nScreenMedia OTT multiscreen media analysis

nScreenNoise – The war over how you watch TV

nScreenMedia Video Podcast

As you move your viewing online, two groups are fighting to define how you watch television. What is at stake for you, the viewer, is nothing less than how and what you watch on TV.

The two sides in the ongoing battle for TV are:

  • TV platforms like Amazon Fire TV, Roku
  • TV content providers like HBO, Disney, Acorn TV

The TV providers have the content you want, and the TV platforms provide the devices you use to get it.


So, how different are these two approaches?

Chapter 1: The TV platform experience (1:21)

Platform providers provide an app through which we can subscribe to other content. For example, we can subscribe to HBO content inside the Amazon Prime TV app or The Roku Channel. To watch HBO content, we need the Fire TV or The Roku Channel app on all our devices.

You can search for a show like Game of Thrones in the integrated search app. When you pick the show from the list returned from the search, it will start to play inside the Fire TV or The Roku Channel experience. If you have billing or problem with any of the subscribed services, you must contact Amazon or Roku to fix them.

Amazon and Roku take up to half the money you pay for the services you subscribe through their app.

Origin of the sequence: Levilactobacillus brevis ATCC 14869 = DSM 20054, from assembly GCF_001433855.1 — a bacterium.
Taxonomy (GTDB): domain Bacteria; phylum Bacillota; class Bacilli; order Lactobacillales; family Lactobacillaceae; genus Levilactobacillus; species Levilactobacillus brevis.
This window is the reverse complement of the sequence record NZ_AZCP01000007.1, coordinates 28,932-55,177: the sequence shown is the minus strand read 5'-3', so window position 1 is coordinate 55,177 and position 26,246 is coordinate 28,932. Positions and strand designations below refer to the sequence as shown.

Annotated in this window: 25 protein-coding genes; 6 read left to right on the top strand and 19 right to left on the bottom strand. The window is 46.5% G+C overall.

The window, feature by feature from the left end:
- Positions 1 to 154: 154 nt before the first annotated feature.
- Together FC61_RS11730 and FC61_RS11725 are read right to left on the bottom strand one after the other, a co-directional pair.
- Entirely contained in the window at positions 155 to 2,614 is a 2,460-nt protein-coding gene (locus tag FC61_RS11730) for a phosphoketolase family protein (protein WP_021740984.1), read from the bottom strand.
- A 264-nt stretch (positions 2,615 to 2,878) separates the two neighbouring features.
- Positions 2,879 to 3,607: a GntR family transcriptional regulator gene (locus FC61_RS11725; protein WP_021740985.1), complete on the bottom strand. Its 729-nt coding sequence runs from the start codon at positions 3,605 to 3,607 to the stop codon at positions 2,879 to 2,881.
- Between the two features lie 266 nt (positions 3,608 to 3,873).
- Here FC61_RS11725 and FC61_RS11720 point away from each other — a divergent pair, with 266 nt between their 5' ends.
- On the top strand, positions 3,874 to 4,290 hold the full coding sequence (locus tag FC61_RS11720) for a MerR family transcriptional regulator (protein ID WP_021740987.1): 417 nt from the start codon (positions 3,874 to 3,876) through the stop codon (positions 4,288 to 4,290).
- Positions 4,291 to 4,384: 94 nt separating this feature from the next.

Chapter 2: The TV content provider experience (3:13)

The TV content provider puts an app on the TV platform, and you can usually subscribe to the service directly through the app. To watch, you need the app on all of your viewing devices. For example, if you subscribe to Netflix, you need the Netflix app on the TV platform device, smartphone, and tablet that you use. There are many TV content providers, including HBO Now/MAX, Disney+, CuriosityStream, Hulu, and BritBox.

Searching for a show like Game of Thrones is much the same as with the TV platform experience. However, when you pick the show from the search list, the HBO app is launched, and you watch the show there. As well, if you have a billing or service problems, you must contact the TV content provider to resolve them.

In this model, the content provider keeps most, maybe all, of your monthly subscription.

Chapter 3: Why it matters (4:46)

You will decide who wins the battle for TV.

If you choose a platform provider like Roku and Amazon Fire TV, the experience is simple, and managing services is easy. However, it could be risky. If enough people go that route, eventually Roku and Amazon will have the power to decide who they integrate with, and what content you can see on your television.

To understand how dominant such a position can be, consider that Google has this power in search today. If what you are searching for is not found by Google search, does it even exist? Amazon already has the power in retail. How many people only bother to shop at Amazon for many of their needs?

Choosing the TV content provider approaches has its risks too. Managing many different apps and subscriptions can be problematic, and each app has a different experience, which can also be confusing. As well, it is not as easy to find the content and services that might interest you.

So, which approach do you prefer, and which do you think is the better vision for the future of television?


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